NOVEMBER THIS month was under the protection of Diana. The Emperor Commodus gave it the name of Exuperatorius, but this name it retained no lovger than Commodus himself was in existence.

On the first there was a feast in honour of Jupiter, and games in the circus. The Neptunalia, dedicated to Neptune, began on the fifth, and the sports lasted du*ring eight days. Arbours were constructed of branches, on the banks of the Tiber, in which the Romans diverted themselves. A bull was sacrificed to Neptune. * The seventh was one of the three days of the year in which the temple called Mundus Patens was opened. On the thirteenth was the Cona Capitolina, or supper given to Jupiter in the Capitol. It was the custom of the Romans, on some occasions, to give entertainments to their deities, and to provide them with seats, and act as if they were really present. This kind of feast, which was called also Lectisternium, was intended to propitiate them. On the fifteenth popular games began in the circus, which lasted during three days. The pontiffs had a supper on the nineteenth, in honour of Cybele. The Liberalia were held on the twenty-first, and were devoted to Bacchus. This day was a day, not merely of gaiety, but of the utmost licentiousness. Libations of honey were poured out to the god, because he was believed to have taught the use of it, and a camel or a goat was sacrificed to him, the latter because of its being destructive to the vines. The ceremonies and sacrifices of this festival were performed by females, crowned with ivy. On the twenty-second, offerings were made to Pluto and Proserpine. The Bru. malia began on the twent;:-fourth, and continued for several days. They were instituted by Romulus, in honour of Bacchus, and during the continuance of them he used to give entertainments to the senate. The mortuary sacrifices, in the Forum Boarium, took place on the twenty-seventh.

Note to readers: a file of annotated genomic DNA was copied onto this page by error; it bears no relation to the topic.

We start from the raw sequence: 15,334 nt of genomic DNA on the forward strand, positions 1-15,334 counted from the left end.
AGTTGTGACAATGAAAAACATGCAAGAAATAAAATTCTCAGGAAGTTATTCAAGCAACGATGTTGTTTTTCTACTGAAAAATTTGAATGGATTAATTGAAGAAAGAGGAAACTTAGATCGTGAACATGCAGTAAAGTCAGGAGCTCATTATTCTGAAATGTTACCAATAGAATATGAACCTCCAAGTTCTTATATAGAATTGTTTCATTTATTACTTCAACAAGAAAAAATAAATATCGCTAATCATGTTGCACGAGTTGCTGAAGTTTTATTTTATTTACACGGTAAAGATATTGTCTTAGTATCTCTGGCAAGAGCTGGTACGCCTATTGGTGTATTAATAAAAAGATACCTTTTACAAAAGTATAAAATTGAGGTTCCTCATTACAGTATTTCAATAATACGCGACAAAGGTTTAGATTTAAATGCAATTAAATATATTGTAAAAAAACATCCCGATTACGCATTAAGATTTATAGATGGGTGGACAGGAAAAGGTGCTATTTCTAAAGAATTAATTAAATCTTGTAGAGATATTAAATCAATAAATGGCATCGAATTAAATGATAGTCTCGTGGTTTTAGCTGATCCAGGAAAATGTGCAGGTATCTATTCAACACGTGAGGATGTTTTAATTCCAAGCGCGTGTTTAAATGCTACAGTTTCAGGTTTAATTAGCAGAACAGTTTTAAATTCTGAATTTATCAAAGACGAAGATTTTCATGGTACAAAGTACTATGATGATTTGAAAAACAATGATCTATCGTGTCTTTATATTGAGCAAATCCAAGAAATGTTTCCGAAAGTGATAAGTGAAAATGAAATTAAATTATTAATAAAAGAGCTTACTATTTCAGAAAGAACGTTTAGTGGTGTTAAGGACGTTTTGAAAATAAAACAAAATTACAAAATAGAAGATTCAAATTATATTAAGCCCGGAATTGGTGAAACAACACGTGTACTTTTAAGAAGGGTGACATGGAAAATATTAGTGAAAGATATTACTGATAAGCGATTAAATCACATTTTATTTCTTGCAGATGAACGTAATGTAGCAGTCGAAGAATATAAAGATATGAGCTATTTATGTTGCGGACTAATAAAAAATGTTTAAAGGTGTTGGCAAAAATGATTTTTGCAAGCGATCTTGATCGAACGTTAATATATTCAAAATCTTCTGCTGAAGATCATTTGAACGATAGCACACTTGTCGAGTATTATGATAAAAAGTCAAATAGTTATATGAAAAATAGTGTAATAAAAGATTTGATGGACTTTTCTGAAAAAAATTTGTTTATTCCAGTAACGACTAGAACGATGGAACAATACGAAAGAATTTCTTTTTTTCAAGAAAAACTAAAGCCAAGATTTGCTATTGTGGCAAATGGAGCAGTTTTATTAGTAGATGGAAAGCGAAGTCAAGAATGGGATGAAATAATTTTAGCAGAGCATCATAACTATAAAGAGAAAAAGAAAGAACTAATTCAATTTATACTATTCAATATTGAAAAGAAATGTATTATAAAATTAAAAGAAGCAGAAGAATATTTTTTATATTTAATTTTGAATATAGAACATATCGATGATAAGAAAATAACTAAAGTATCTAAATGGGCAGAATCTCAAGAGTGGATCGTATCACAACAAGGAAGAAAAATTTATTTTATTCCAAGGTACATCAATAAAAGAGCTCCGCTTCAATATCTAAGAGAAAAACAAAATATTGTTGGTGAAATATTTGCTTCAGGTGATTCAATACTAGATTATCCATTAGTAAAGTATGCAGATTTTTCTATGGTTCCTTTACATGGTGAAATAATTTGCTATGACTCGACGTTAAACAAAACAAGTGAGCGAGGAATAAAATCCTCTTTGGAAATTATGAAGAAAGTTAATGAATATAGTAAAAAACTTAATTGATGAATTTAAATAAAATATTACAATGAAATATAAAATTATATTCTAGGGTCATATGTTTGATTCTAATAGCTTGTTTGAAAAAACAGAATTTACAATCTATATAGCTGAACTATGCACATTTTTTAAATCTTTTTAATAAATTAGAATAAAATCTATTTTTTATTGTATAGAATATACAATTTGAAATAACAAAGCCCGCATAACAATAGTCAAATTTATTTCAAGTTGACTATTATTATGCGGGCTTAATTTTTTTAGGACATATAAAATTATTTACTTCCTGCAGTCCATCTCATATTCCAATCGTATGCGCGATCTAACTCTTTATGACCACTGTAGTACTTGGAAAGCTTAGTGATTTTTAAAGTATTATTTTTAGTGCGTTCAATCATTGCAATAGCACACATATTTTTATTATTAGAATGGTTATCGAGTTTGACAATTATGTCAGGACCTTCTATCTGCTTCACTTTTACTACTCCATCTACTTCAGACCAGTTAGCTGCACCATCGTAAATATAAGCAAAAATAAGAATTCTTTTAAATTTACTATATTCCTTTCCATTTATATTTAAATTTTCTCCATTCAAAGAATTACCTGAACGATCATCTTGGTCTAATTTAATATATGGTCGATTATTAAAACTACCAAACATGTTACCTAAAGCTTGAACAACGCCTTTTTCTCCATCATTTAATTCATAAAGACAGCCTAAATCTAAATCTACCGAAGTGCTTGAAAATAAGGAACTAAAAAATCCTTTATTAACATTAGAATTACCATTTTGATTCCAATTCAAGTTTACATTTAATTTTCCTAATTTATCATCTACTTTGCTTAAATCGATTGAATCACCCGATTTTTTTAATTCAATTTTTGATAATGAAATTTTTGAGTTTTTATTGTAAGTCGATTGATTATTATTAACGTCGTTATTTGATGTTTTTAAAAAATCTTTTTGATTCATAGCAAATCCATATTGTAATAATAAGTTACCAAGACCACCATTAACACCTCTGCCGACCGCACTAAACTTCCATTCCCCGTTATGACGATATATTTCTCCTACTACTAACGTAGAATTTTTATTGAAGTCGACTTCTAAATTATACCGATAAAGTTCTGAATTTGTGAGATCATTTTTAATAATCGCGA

The sun, during this month, is in the signs Scorpio and Sagittarius.